In December 2000, Van Houtte acquired the Millstone gourmet coffee roasting plant in Henderson, Kentucky. Formerly owned by Procter & Gamble, the plant was to be decommissioned to allow Millstone to centralize production facilities in New Orleans. Van Houtte acquired assets such as the roasting and packaging equipment and also hired several of the plant's key employees. The acquisition was in keeping with Van Houtte's plan to accelerate expansion in North America. 'Not only will this plant yield a potential 50% increase in our fine coffee production capacity, but it is also located in the heart of Filterfresh's densest market, mid-way between Chicago and New Orleans In fact, this location is recognized as strategic in the U.S. food distribution industry. We will therefore be able to provide our American coffee service customers with fast, efficient service, while gradually developing our presence in targeted areas of the retail food market,' wrote Jean-Yves Monette, president of the Coffee Group, in the annual report.
Van Houtte set a growth objective of ten to 12 percent in net earnings for fiscal 2001, allocating $2 million to complete the implementation of the strategic plan. The money was targeted at Coffee Service development and integration, training activities, and implementation of a customer satisfaction program. Van Houtte appeared well financially stable, well managed, and working methodically towards achieving its strategic goals.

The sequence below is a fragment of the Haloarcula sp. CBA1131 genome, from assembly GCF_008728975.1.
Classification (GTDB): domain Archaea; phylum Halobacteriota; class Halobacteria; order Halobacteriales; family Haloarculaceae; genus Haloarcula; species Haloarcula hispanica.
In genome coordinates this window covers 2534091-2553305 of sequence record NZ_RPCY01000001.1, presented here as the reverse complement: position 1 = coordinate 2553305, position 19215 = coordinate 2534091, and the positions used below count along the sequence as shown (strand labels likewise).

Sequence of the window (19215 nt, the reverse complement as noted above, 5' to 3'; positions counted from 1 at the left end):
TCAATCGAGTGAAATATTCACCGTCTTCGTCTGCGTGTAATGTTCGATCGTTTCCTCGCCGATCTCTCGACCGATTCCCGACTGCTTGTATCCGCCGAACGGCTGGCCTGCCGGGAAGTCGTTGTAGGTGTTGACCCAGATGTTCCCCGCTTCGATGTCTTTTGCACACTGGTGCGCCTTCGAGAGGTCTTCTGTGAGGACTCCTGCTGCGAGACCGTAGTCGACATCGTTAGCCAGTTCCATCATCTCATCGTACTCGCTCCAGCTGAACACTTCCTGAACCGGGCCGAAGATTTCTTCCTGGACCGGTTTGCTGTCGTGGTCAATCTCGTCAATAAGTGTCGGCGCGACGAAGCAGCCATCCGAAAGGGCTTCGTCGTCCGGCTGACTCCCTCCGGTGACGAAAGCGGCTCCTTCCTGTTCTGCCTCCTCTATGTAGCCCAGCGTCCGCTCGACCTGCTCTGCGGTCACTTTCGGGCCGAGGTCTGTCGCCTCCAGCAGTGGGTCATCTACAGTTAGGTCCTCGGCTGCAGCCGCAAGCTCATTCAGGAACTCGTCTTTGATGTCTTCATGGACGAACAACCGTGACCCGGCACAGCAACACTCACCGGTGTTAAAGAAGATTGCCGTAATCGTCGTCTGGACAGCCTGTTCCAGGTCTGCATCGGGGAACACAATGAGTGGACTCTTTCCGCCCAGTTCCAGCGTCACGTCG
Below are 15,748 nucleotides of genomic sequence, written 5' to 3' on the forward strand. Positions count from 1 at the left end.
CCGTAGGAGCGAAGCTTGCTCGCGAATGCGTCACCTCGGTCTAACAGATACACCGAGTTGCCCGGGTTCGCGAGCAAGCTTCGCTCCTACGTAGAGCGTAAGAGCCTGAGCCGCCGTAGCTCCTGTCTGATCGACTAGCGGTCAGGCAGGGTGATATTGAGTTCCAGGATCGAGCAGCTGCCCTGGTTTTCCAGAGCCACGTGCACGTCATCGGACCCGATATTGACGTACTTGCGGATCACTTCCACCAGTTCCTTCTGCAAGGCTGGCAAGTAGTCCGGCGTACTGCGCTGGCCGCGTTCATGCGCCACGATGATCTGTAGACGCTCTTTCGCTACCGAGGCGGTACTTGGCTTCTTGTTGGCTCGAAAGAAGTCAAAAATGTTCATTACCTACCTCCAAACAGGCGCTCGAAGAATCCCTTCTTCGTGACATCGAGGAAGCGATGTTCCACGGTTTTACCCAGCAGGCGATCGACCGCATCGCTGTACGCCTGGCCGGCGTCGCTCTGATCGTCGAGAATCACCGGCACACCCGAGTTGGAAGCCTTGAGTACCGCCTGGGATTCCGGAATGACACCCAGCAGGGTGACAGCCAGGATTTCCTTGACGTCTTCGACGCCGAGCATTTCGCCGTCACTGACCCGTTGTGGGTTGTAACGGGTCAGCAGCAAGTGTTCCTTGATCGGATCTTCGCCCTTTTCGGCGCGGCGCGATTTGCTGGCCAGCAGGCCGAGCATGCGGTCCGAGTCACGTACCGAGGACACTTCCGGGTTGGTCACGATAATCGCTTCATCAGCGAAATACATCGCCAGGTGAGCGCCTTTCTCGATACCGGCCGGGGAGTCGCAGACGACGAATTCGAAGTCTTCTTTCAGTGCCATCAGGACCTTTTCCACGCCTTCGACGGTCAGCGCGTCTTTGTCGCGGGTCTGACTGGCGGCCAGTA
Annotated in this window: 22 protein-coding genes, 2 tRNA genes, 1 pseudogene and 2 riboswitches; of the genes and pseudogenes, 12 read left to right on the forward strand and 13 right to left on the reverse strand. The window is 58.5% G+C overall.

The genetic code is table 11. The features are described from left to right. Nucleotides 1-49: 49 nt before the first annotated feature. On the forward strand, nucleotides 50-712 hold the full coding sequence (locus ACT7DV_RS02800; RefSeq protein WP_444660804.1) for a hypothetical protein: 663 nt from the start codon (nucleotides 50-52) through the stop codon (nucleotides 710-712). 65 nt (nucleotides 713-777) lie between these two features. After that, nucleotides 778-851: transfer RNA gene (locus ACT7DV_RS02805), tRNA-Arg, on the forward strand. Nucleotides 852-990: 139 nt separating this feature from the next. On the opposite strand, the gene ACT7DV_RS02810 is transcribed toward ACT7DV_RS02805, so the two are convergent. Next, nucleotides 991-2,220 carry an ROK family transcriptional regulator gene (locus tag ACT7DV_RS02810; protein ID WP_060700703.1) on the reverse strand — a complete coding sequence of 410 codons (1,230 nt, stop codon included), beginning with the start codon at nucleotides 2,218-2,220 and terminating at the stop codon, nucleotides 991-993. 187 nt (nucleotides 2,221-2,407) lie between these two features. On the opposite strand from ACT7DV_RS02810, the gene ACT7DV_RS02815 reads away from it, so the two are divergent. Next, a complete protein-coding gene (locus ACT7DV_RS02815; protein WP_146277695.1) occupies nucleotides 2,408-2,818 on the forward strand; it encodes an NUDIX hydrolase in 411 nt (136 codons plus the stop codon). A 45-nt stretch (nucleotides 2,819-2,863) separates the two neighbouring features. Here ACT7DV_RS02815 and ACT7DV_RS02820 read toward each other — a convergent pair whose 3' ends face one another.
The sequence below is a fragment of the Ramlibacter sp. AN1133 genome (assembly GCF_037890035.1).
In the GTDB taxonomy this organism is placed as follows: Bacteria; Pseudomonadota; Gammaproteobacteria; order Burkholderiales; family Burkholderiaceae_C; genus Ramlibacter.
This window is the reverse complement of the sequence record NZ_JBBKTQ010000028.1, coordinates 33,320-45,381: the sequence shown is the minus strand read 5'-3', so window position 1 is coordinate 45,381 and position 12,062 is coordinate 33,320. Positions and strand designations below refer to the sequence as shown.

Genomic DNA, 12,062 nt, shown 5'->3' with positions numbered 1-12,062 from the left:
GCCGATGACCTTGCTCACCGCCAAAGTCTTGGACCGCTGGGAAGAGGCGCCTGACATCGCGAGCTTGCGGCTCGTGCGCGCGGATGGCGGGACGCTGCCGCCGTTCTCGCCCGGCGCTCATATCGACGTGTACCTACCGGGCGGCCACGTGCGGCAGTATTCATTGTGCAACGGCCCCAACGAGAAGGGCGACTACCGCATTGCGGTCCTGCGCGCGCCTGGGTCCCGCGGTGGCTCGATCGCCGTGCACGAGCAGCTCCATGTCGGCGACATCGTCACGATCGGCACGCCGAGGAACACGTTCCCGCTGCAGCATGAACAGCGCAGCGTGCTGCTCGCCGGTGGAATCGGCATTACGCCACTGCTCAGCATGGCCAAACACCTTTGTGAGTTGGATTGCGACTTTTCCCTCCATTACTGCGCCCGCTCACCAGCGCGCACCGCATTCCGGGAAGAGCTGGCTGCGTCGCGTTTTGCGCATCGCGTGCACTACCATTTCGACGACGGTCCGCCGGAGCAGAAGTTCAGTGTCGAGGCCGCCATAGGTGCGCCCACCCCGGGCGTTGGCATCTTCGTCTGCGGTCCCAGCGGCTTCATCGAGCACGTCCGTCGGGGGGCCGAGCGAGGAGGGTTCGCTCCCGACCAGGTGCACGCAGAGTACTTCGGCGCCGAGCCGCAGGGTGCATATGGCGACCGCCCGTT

Principal Subsidiaries: Gold Cup Coffee Ltd.; Filterfresh Corporation (U.S.); Selena Coffee Inc.; Red Carpet Food Services.
Principal Divisions: Coffee Group; Coffee Services; VKI Technologies.
Principal Competitors: HDS Services; Aramark Corporation; Nestle S.A.; Starbucks Corporation.
- 1912: Albert-Louis Van Houtte immigrates to Canada.
- 1919: Van Houtte opens a coffee import business and grocery.
- 1944: Company founder dies, and family carries on the business.
- 1980: Management partners with Paul-André Guillotte Benoît Beauregard and reincorporates as A.L. Van Houtte Inc.
- 1987: Company goes public on the Montreal Stock Exchange.
- 1994: Red Carpet, Canada's leading coffee service company, is acquired for C$49 million; a 51 percent stake in Filterfresh and VKI Technologies is acquired.
- 1995: Stock is listed on Toronto Stock Exchange.
- 1997: A.L. Van Houtte acquires remaining shares of Filterfresh and VKI Technologies; announces a two-for-one stock split.
- 2000: U.S. sales represent about 20 percent of Van Houtte's total revenues; company opts to shorten its name to Van Houtte Inc.